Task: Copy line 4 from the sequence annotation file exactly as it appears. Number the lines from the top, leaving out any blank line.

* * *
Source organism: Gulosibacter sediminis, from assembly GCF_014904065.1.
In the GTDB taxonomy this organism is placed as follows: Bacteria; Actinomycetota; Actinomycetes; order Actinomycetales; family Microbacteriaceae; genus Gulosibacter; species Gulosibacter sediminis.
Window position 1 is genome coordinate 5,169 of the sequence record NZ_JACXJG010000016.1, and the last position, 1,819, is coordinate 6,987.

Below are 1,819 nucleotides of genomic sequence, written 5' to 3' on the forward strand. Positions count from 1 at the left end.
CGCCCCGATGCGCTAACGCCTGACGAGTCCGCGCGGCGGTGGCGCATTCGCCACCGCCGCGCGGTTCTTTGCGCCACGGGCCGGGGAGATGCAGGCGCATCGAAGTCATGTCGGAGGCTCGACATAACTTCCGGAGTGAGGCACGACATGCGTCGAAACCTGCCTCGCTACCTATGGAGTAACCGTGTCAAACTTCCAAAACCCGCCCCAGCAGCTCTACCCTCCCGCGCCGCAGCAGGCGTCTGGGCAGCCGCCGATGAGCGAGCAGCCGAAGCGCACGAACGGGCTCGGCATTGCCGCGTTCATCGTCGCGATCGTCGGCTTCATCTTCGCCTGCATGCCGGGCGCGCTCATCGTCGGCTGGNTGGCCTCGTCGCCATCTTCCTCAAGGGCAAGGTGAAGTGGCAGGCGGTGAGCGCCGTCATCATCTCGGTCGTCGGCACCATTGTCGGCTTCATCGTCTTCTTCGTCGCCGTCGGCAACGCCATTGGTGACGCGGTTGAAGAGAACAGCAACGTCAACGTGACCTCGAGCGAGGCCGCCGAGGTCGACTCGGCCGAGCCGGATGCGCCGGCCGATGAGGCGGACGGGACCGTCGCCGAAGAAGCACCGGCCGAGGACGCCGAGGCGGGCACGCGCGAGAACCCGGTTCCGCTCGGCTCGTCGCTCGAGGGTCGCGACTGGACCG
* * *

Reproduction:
Below are 1,819 nucleotides of genomic sequence, written 5' to 3' on the forward strand. Positions count from 1 at the left end.